In 1885, a 19-year-old teacher named Bernard J. Cigrand placed a 10-inch flag on his desk and asked students to write essays on the flag and its significance.
This assignment launched Cigrand’s fervent, decades-long effort to bring about the national observance of Flag Day to honor the Stars and Stripes. When Cigrand was 50 years old, his perseverance finally paid off. In 1916, President Woodrow Wilson issued a proclamation calling for the annual observance of Flag Day on June 14.
Thanks to Ben Howell and the Sonora High School faculty for the opportunity to judge Senior Projects this year. It was a wonderful experience, well organized and well executed. Being involved in judging gave me new perspective on the reasoning behind instituting mandatory Senior Exit Projects 11 years ago.
My class (1998) was the first required to complete these projects. At that time, I didn’t much care to understand their stated purpose. I saw the process as a new obstacle between me and eventual graduation. Senior Projects have matured these last 11 years, as have I. Having been afforded the opportunity to judge a few of them, I can say they add true value to our community and to each student who gives it an honest effort.
The community is richer for having a youth population that has developed the necessary skills to succeed in this endeavor and other comparable life challenges. The challenge for the rest of us now is: How do we provide opportunities for these new graduates to apply their abilities here locally?
I suspect there will always be a few students who will share my naive sentiment and believe these projects are a waste of time. For those students, it probably was. However, it was clear to me that students who put in the time necessary to attempt something new and worthwhile were enriched by the experience and brought away a higher understanding of their own capabilities and the realities that exist outside of high school.
Thank you again to the SHS faculty. You do your community a valuable service.
On Monday, May 18, our car broke down on Mono Way in front of Sonora Plaza. It was a scorcher, the air conditioning on the car had failed, and my elderly mother was wilting in the heat.
I want to express our sincere thanks to the people who helped us during this difficult situation. Special thanks to the woman who stopped her car, got out and helped my mom out of the car and across two lanes of traffic to get into Big O Tires and out of the heat. And to the man who ran out of Big O, gave my mom his water bottle and directed traffic. I don’t know what I would have done without the help provided by these kind folks.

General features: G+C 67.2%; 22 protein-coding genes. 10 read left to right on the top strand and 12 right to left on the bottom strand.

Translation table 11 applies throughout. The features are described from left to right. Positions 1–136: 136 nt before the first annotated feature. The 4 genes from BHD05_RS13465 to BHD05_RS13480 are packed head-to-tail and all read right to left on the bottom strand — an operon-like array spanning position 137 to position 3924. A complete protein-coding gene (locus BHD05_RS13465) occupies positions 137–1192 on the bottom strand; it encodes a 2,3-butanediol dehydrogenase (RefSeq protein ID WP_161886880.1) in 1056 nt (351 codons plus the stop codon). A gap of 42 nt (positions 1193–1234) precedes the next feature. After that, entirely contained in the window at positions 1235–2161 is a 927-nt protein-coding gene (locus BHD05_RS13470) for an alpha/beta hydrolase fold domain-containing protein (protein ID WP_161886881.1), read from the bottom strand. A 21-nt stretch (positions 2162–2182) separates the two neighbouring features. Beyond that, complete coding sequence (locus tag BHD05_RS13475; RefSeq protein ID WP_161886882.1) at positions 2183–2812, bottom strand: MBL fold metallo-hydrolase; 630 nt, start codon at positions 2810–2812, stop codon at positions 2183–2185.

Open letter to U.S. Secretary of the Interior Ken Salazar:
In regards to some of your recent decisions, I feel a need to express my extreme disappointment. Our president ran on the premise of change, but your recent decisions have been anything but.
By adhering to former President Bush’s environmental policies, you have issued death sentences to two endangered species — the gray wolf and the polar bear. Polar bears are currently under threat from global warming; their habitat is quickly shrinking, causing several to drown. This, combined with human killings, puts them on a one-way train to extinction. Secretary Salazar, you have blatantly ignored the purpose of the Endangered Species Act.
In the Northern Rockies, the gray wolf is on a path to recovery, thanks to the protection of the Endangered Species Act and court battles fought and won by organizations like Defenders of Wildlife and others. Your decision to delist the species was premature; you forgot the human factor.
Idaho Governor “Butch” Otter openly stated that he wants to open wolf hunting and kill them off — save for 150, to keep them above the “endangered” mark. That is not enough to sustain a healthy population. Mr. Secretary, by delisting the Northern Rockies wolves, you have put them in danger and disregarded the mission of the Endangered Species Act.
In Alaska, Governor Palin is ignoring the Federal Airborne Hunting Act, slaughtering wolves, and taking pups from their dens and killing them. As a future wildlife biologist and wolf specialist, I urge you to do your job and act now to reverse your decisions before it is too late.
Michael E. Herman
Oh my gosh. Did I just read that the county powers are considering doing away with Hospice and VNA? Are they insane? Or have they not had a loved one who required the services of Hospice or the tender loving care that VNA gives patients? I urge everyone who has had a loved one benefit from the care and support of these services to write to their district representative and/or call the county supervisors’ office. This cannot happen. These services are too important to just disregard like other stupid programs. Cut underwater basket weaving for dummies, but not a service that is needed so very much.
Kathleen Mills Kracy
Weekly Arts and entertainment guide for Calaveras and Tuolumne counties